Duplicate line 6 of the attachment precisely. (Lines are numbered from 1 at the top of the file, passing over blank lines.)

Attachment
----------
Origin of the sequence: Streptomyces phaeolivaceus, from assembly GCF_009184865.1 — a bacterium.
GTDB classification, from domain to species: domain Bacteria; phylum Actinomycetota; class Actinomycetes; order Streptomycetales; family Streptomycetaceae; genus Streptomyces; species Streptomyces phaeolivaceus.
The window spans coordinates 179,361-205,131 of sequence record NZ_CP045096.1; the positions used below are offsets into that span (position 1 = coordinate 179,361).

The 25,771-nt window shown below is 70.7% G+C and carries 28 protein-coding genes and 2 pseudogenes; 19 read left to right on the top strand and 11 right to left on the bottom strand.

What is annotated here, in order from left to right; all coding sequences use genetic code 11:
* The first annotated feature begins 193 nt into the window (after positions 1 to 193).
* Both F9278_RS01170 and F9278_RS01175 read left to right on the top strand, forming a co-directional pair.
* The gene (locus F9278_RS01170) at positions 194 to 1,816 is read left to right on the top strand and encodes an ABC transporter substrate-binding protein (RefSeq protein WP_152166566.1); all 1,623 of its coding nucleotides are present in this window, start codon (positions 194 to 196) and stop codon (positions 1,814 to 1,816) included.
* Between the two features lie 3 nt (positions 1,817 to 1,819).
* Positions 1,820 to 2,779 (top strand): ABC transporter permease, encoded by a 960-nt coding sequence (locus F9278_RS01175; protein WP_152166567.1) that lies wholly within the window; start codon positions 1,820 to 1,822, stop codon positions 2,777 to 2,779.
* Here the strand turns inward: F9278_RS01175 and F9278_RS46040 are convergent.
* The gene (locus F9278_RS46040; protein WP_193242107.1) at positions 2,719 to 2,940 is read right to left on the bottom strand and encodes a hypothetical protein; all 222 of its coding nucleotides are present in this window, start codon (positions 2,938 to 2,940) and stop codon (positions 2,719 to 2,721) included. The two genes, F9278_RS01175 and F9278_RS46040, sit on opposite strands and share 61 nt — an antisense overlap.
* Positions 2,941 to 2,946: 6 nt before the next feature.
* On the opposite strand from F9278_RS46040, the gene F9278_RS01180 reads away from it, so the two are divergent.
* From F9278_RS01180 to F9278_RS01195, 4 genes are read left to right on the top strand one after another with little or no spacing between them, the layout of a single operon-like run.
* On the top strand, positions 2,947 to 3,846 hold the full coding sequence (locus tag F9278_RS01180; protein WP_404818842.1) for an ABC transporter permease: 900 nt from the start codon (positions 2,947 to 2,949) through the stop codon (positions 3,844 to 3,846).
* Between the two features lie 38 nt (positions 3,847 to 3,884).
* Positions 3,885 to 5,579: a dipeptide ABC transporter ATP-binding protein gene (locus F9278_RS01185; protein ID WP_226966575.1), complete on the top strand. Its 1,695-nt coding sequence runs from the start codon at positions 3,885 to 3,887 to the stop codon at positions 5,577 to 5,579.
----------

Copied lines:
* The first annotated feature begins 193 nt into the window (after positions 1 to 193).